“As a semi-private operation, we want to be on the higher end for the public side, and in the middle for the private side,” he adds. “It’s hard in the golf business to make hay in the middle [as a private operation], but we think we can be an exception. And we see the private side as one of our best paths for growth.”
With member play showing a heavy seasonal concentration, though, the PGA GC team wants to continue to seek opportunities to balance the two sides as much as possible. With the New York Mets holding spring training in Port St. Lucie, there are ample opportunities to tap into that large and avid fan base, and PGA GC’s managers have worked actively to market special packages and develop working relationships with the team. The St. Lucie Trail facility, which has been reopened to the public after a period where it was operated as the private PGA Country Club, is also being put at the forefront of community outreach efforts, with special rates being extended to residents of the county, and its facilities being promoted as the club’s primary event venue.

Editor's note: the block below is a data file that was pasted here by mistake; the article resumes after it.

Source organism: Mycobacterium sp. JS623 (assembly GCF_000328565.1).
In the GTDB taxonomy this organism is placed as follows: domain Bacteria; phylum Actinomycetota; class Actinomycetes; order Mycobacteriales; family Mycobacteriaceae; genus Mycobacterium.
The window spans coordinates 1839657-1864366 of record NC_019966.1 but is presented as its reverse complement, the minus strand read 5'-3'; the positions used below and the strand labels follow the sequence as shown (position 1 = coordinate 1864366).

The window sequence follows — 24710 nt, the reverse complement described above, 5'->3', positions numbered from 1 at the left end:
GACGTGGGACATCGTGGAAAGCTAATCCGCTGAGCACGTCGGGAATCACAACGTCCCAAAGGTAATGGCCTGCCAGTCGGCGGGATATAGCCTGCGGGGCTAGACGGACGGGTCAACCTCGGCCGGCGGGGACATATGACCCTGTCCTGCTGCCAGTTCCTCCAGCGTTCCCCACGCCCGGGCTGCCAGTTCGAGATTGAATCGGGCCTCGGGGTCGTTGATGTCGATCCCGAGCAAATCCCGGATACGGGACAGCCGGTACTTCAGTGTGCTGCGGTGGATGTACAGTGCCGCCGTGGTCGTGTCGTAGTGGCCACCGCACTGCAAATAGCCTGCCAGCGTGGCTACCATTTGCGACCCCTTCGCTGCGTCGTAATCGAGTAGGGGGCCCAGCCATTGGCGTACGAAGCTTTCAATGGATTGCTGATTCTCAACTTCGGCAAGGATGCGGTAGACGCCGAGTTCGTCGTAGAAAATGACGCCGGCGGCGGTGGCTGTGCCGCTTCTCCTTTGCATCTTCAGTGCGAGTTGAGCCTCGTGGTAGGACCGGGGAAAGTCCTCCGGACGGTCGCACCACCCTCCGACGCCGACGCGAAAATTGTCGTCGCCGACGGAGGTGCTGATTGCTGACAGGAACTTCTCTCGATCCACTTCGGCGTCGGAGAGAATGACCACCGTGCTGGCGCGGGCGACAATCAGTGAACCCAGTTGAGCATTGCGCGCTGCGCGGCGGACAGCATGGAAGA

“It’s probably a five-year project to get to where we want to be with both the member and public sides,” says Baudier. “This is a monster of an operation, and it’s a freighter, not a speedboat. When something as big as this lacks consistency and loses sight of its goals, it’s not something you can turn around overnight.
“But the PGA is extremely committed now to giving us the tools to take it to the next level,” he adds. “There’s a lot of potential—and we have a ‘sales force’ of 28,000 absentee owners out there who can help us reach it, as long as we make them proud enough to think of it as their place, too.”